Projection: the result of using one of variety of methods to transfer the geographic locations of features from a geographic coordinate system to a developable surface
Prolate Spheroid: a sphere-like object which is taller than it is wide
Reference Ellipsoid: an ellipsoid that is drawn to best-fit an area. World reference ellipsoids are drawn to best-fit the entire geoid; local ellipsoids are best fit on one side to a single place of the geoid
Relief: the difference between the highest and lowest point within a particular area while landforms are the descriptive words for individual features
Representative Fraction: expression of map scale in ratio form utilizing non-specific linear unit, such as 1 map unit equals 250,000 real world units, or 1:250,000
Seconds: 1/60the of an arc minute; 1/3600 of a degree. In full, arc second. Usually denoted by '
Small Scale Map: a map where the representative fraction is far from one and the objects in the map are relatively small (zoomed out)
Spheroid: a sphere-like 3D object where the radius in one direction is longer than the radius in a direction at a right angle to the first
State Plane Coordinate System (SPCS): a planar coordinate system for the United States which breaks states into zones and uses either a Lambert Conformal Conic projection (east-west trending states) or a Transverse Mercator projection (north-south trending states) to create small pieces with little distortion. The zones are stitched together to create a US wide map.
Statement of equivalency (also known as ''verbal scale''): the relative scale is expressly defined on a map: 1 cm = 1 kilometer; 1 inch = 10 miles
Three dimensional datums: combine horizontal datums with ellipsoidal height
Tidal datums: show the changes in sea level due to tides and are based on local mean sea level
Tie Points or Control Points: Mathematically derived points that connect a reference ellipsoid to a geoid
Topographic Surface: a detailed map of the surface features of land. It includes the mountains, hills, creeks, and other bumps and lumps on a particular hunk of earth. The word is a Greek-rooted combo of topos meaning "place" and graphein "to write."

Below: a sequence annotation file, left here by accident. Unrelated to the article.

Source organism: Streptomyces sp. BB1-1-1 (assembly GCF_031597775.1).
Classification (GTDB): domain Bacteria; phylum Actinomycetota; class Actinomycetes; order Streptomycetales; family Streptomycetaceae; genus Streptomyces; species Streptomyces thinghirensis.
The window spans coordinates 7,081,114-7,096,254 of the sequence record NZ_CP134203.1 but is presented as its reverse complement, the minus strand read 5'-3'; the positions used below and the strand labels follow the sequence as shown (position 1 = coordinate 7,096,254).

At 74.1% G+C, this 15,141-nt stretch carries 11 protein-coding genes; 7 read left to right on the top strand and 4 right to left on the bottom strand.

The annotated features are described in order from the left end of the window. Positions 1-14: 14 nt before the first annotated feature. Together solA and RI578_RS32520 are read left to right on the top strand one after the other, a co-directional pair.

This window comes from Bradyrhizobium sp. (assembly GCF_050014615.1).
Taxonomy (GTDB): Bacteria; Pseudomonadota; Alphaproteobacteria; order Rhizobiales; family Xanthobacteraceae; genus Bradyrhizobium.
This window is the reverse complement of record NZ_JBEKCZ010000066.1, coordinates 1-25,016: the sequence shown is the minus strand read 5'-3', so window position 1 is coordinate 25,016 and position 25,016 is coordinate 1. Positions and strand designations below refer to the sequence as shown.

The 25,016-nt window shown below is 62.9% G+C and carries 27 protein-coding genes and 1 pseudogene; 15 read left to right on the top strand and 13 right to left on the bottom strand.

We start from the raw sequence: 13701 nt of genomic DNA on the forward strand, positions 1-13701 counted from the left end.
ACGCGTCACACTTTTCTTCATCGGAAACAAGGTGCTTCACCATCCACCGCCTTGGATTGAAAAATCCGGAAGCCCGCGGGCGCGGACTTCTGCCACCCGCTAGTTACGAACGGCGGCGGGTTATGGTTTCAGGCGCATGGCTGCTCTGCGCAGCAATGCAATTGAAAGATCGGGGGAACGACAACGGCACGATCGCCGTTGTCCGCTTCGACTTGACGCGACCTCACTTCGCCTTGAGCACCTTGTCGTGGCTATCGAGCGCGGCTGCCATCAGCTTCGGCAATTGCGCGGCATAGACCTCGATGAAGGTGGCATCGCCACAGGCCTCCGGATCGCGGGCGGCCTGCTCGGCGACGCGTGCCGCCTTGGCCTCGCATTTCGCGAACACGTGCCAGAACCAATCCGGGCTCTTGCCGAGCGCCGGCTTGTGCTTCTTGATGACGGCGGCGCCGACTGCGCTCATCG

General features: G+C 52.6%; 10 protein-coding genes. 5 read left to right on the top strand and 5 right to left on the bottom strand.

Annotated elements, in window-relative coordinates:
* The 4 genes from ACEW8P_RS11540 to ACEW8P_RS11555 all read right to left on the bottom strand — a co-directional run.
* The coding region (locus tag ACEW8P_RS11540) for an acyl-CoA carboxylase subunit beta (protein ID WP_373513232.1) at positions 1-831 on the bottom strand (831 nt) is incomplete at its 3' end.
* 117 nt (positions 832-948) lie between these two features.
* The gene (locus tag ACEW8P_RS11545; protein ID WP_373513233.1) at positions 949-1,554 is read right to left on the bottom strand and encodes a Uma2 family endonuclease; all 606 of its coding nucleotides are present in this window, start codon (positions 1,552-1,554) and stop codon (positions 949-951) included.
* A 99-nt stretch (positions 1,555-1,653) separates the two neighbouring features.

Transverse aspect: when a developable surface is perpendicular to the polar aspect (cones and cylinders) or tangent with the Equator (azimuthal). Polar: Centered on the North Pole or the South Pole
Transverse Mercator Projection: a variation of the Normal Mercator Projection where the tangential line is switched from a parallel to a meridian. Lines of longitude and latitude appear circular and the map is optimized for north-south travel.
Trilateration: the process of determining absolute or relative locations of points by measurement of distances, using the geometry of circles, spheres or triangles. ... In contrast to triangulation, it does not involve the measurement of angles
True direction maps: equidistant maps specifically for azimuthal projections
Universal Transverse Mercator (UTM): a Planar Coordinate System (via a projection) which divides the globe into 60 separate 6° wide zones, each one with the principle meridian 3° from either side and cut half at the Equator. Each strip, or zone, is then stitched together to create an entire Earth flat map. To prevent negative numbers, each zone is assigned a origin arbitrarily labeled 500,000 mE, 10,000,000 mN. Using a Cartesian Coordinate System, locations are measured in meters. Since both the north and the south half of each zone will contain the same coordinates, and there are 60 zones, all possible coordinate pairs will appear 120 times, forcing the need to use the zone number and designate North or South is needed.
Vertical datums: used to reference locations and distances above mean sea level; elevation.